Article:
Each database in SQL Server consists of one or more data files, and one or more transaction logs.
The data files store the data that make up the database i.e. internal database structures, data pages, index pages etc. What then is the purpose of the transaction log? Well, it's basically to keep a record of all modifications made to the database. Let's take the following example:
Why does it work like that? Why isn't the change written to the data file immediately? Simply because it is inefficient to do so. The data file may need to expand to accomodate the changes, page splits may need to be made, new extents may need to be allocated etc etc. Writing to the transaction log is far faster, as log records are recorded serially. Which is also why the general recommendation is to use a physically separate disk to store the transaction log, as disk reads and writes are largely serial in nature. Disk reads and writes for data files are largely random.
What then is recorded in the transaction log? Something like this (a very simplified example):
The change is recorded in a series of log records in the transaction log. Each record is given a number, called the Log Sequence Number (LSN).
Each log record is stored in a virtual log file in the transaction log. A transaction log can have any number of virtual log files, and is determined by the database engine. The size of each virtual log file is also not fixed.
In our example then, the active portion of the log is the section that contains our transactions. This is the portion that is required to do a full recovery of the database. When more transactions are created, the active portion of the log will grow.
What happens when a checkpoint occurs? The changes are written to the data file, and a checkpoint record is created.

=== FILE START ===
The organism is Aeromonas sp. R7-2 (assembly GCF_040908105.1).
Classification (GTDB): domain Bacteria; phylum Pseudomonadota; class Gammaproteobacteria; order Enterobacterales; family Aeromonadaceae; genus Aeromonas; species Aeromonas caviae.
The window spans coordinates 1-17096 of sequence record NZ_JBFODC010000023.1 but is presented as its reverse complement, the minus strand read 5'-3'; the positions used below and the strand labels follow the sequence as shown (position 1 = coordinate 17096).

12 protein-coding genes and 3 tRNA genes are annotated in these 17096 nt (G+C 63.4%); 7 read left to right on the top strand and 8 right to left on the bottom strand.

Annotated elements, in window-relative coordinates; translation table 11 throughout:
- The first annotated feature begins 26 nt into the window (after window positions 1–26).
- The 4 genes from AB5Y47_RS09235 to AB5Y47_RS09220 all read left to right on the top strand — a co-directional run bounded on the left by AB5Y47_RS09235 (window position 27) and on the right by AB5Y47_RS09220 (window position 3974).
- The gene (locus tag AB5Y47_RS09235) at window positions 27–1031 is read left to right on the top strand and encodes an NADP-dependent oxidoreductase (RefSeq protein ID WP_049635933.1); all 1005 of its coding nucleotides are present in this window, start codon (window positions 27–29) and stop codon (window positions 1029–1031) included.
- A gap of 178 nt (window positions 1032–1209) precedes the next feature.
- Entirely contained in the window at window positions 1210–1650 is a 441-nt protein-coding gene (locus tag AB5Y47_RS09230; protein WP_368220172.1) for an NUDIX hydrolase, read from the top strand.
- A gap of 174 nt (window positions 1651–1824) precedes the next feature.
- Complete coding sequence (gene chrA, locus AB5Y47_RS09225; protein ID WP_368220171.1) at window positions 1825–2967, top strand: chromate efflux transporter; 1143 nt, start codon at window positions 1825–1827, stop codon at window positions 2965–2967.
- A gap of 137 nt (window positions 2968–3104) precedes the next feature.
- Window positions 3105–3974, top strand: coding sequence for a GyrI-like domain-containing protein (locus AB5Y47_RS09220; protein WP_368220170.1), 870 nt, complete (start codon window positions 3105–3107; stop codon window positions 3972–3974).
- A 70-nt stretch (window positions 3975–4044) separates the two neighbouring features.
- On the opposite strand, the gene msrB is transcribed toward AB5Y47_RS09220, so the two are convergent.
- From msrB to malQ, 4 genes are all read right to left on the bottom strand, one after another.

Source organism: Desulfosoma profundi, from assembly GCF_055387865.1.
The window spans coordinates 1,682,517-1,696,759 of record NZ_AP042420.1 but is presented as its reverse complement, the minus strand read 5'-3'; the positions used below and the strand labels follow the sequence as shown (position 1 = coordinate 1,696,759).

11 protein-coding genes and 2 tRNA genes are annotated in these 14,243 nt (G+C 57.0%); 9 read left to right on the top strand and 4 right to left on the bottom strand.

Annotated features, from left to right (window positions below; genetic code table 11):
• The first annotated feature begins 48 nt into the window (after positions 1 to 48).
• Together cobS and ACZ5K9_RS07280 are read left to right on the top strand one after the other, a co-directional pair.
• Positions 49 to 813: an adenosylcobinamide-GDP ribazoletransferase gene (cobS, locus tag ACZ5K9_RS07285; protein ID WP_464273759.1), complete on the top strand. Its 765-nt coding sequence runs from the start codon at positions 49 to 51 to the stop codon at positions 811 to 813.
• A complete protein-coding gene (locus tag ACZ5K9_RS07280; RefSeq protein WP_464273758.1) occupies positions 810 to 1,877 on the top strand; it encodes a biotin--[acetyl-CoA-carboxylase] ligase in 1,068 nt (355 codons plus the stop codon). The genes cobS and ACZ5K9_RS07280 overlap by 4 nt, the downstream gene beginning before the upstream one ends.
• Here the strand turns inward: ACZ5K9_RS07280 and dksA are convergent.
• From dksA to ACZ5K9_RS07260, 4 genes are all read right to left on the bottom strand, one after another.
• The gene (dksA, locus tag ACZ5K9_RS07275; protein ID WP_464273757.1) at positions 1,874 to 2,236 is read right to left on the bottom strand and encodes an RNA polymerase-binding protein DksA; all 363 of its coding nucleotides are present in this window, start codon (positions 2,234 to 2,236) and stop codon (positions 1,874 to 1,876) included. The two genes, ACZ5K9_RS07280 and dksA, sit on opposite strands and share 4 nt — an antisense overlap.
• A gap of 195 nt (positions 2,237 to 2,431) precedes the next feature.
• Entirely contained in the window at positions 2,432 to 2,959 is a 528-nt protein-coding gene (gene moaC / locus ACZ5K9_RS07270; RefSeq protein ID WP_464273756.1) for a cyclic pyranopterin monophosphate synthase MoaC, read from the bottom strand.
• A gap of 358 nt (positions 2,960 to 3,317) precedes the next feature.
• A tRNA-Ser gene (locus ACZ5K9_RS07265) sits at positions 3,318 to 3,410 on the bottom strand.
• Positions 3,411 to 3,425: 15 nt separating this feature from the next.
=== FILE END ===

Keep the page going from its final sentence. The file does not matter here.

Now, the changes made by transactions 1, 2 and 3 have been written to the data file. The active portion of the log now spans from LSN 50 to LSN 52, because transaction 3 has not been committed. As for LSN 45 to 49, they can be reused if the database is running the simple recovery model, as those records are no longer required.
When SQL Server marks virtual log file 1 and 2 as reusable, it is known as truncating the transaction log. Note that the physical size of the log is still the same.
If the database is running the full or bulk-logged recovery models, LSN 45 to 49 can only be deleted and the space reused when the transaction log is backed up.
What happens now when more transactions are created? In the simple recovery model, the free space at the beginning of the log is resued.
In the full or bulk-logged recovery models, the transaction log will need to be extended.
If the transaction log is a fixed size log, you will receive the following error in SQL Server 2000:
In SQL Server 2005, the following error is displayed:
So basically in order to keep your transaction log to a manageable size:
·ensure that your transactions are committed as soon as the changes are confirmed, or rolled-back if there is an error.
·back up your transaction log periodically if your database is running the full or bulk-logged recovery models
To find out what is the oldest active transaction in a database, especially the time it started, use the DBCC OPENTRAN command e.g.
To find out how much log space has been used in each database, use the DBCC SQLPERF command:
To find out how many virtual logs are there in your transaction log, use the DBCC LOGINFO command. The details that are displayed are for the database that you are currently connected to. This was the output I got for my AdventureWorks database:
This means that there are 4 virtual log files (1 row for each virtual log file) in my transaction log, all contained in a single physical file (FileId = 2). The 1st, 2nd and 3rd virtual log files are 458752 bytes in size (FileSize = 458752), while the last virtual log file is 712704 bytes in size. The 1st to 3rd virtual log files are either unused or reusable (Status = 0), while the 4th virtual log file is in use (Status = 2). The virtual log files are in the same sequence as the physical layout of the file (FSeqNo is ascending), though this may not always be the case.